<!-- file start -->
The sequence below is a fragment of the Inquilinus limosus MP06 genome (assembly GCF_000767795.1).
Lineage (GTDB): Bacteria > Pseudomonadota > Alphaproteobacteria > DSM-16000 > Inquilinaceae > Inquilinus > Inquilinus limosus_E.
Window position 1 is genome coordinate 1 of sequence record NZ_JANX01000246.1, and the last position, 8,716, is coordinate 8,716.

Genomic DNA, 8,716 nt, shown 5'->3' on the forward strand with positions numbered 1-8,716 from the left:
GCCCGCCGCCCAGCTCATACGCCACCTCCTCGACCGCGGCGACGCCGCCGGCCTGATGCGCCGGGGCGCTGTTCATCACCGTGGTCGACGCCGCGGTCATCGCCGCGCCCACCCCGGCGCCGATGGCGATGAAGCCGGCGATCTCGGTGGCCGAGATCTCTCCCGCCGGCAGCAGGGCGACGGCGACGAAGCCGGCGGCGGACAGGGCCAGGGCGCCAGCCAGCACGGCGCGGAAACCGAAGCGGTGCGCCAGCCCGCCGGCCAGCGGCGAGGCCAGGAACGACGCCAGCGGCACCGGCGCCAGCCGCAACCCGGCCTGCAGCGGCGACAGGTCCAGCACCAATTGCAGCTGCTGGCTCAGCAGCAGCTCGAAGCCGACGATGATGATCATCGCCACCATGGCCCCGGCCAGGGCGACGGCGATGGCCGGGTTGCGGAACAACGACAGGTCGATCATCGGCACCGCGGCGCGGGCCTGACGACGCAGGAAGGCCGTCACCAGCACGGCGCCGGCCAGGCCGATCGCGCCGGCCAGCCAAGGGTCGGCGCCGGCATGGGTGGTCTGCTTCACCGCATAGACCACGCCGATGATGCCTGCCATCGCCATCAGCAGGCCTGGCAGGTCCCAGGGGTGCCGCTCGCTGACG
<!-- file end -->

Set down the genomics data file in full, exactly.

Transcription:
The sequence below is a fragment of the Inquilinus limosus MP06 genome (assembly GCF_000767795.1).
Lineage (GTDB): Bacteria > Pseudomonadota > Alphaproteobacteria > DSM-16000 > Inquilinaceae > Inquilinus > Inquilinus limosus_E.
Window position 1 is genome coordinate 1 of sequence record NZ_JANX01000246.1, and the last position, 8,716, is coordinate 8,716.

Genomic DNA, 8,716 nt, shown 5'->3' on the forward strand with positions numbered 1-8,716 from the left:
GCCCGCCGCCCAGCTCATACGCCACCTCCTCGACCGCGGCGACGCCGCCGGCCTGATGCGCCGGGGCGCTGTTCATCACCGTGGTCGACGCCGCGGTCATCGCCGCGCCCACCCCGGCGCCGATGGCGATGAAGCCGGCGATCTCGGTGGCCGAGATCTCTCCCGCCGGCAGCAGGGCGACGGCGACGAAGCCGGCGGCGGACAGGGCCAGGGCGCCAGCCAGCACGGCGCGGAAACCGAAGCGGTGCGCCAGCCCGCCGGCCAGCGGCGAGGCCAGGAACGACGCCAGCGGCACCGGCGCCAGCCGCAACCCGGCCTGCAGCGGCGACAGGTCCAGCACCAATTGCAGCTGCTGGCTCAGCAGCAGCTCGAAGCCGACGATGATGATCATCGCCACCATGGCCCCGGCCAGGGCGACGGCGATGGCCGGGTTGCGGAACAACGACAGGTCGATCATCGGCACCGCGGCGCGGGCCTGACGACGCAGGAAGGCCGTCACCAGCACGGCGCCGGCCAGGCCGATCGCGCCGGCCAGCCAAGGGTCGGCGCCGGCATGGGTGGTCTGCTTCACCGCATAGACCACGCCGATGATGCCTGCCATCGCCATCAGCAGGCCTGGCAGGTCCCAGGGGTGCCGCTCGCTGACG